Two-Way Radios Enhancing Today’s Communication Technology
TWO-WAY RADIOS ARE ..... COOL
When I tell people Motorola Solutions’ largest business is two-way radios, there is a two-way radio solution for every industry, and it’s a multibillion dollar market, I often get an odd look. That look is typically followed by the question, “Two-way radios? You mean like walkie-talkies?”
With all the buzz that surrounds cellular technology, two-way Land Mobile Radio (LMR) is often overlooked in today’s communication portfolio – but it is an ever-evolving technology that continues to provide reliable communications plus innovative new features that help organizations to stay connected, better manage their workforce, keep employees safe and increase productivity. Today’s device is not the same radio used in the 1960s. Today, a modern, standards-based radio is also data-enabled with an IP address that enables lots of cool, exciting functionality. Yes, I said cool!
In November, my home state, Illinois, and other states across the Midwest experienced a rare outburst of violent storms and tornadoes. As I was reviewing news coverage of the storms, it struck me that during an event like this, first responders need to reliably communicate using voice and data on a two-way radio, to coordinate response and save lives. They need a device that is designed specifically for the rugged world they operate in, and it needs to be easy to use – no phone numbers to look up and dial, no competing for spectrum capacity with consumers, just hit the push-to-talk button and talk. A two-way radio is a simple, reliable, purpose-built tool that is very good at its job – always-available communications.
For mission-critical communications, two-way radio – with its extended coverage range and extremely rugged equipment – does the job better than any other solution. For example, the STARCOM21 statewide Project 25 radio network covers the entire state of Illinois with approximately 270 radio tower sites, providing dedicated capacity to first responders across the state. It is much easier to keep 270 sites hardened, which means being always available, than the thousands of towers cellular technology requires.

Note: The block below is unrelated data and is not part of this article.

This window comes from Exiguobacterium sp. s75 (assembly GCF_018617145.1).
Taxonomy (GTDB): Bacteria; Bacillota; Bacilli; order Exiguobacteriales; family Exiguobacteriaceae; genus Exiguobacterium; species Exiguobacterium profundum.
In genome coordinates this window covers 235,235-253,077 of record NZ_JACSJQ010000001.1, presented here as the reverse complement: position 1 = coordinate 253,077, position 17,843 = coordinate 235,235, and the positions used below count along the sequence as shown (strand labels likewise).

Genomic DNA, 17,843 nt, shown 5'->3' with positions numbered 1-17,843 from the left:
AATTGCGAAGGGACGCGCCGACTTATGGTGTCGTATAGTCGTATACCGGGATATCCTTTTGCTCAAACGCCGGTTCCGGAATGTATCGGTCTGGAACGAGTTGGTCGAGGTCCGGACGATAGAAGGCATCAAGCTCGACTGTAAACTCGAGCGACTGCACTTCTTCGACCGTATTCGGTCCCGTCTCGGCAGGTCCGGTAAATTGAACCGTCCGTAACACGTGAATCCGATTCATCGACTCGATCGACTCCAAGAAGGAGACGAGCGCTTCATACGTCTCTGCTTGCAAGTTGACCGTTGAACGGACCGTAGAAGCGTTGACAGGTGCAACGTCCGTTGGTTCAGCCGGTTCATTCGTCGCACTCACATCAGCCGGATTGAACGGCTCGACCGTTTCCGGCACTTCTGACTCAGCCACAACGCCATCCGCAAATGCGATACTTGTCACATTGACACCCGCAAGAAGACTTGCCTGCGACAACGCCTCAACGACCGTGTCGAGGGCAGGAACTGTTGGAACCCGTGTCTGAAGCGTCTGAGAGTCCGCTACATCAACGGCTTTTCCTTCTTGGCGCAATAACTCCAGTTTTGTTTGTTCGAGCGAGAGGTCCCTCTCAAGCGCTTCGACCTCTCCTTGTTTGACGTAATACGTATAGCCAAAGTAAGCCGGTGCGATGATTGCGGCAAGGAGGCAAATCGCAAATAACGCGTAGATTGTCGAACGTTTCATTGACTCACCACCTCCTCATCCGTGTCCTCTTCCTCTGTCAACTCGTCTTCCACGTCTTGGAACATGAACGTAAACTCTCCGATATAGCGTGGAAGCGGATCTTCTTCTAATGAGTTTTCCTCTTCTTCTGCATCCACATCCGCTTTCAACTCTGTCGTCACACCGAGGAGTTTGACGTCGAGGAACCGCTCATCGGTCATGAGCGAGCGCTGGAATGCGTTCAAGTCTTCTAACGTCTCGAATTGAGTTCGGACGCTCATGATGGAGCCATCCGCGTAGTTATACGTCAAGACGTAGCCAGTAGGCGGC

And when the disaster strikes, like last November, those thousands of cell towers must also support hundreds of thousands of consumers, all competing for the same shared capacity. When a cell tower is knocked out by a storm, consumers have no way to communicate.
If a radio tower goes down the radio user can still communicate in direct mode,radio-to-radio communications, providing additional peace of mind the call will get through. In addition, powerful vehicle-mounted mobile radios in direct mode can work for 10’s of miles, covering large areas easily.
So next time you see a police officer, check to see if the officer has a radio. I am sure he will have one. Then ask him or her to share with you what the radio means to them in the moments that matter. I think you will find it interesting and cool, too!
John Kedzierski is Motorola Solutions Director of Product and Solutions Marketing and previously the Motorola Solutions Area Sales Manager for State of Illinois and Indiana.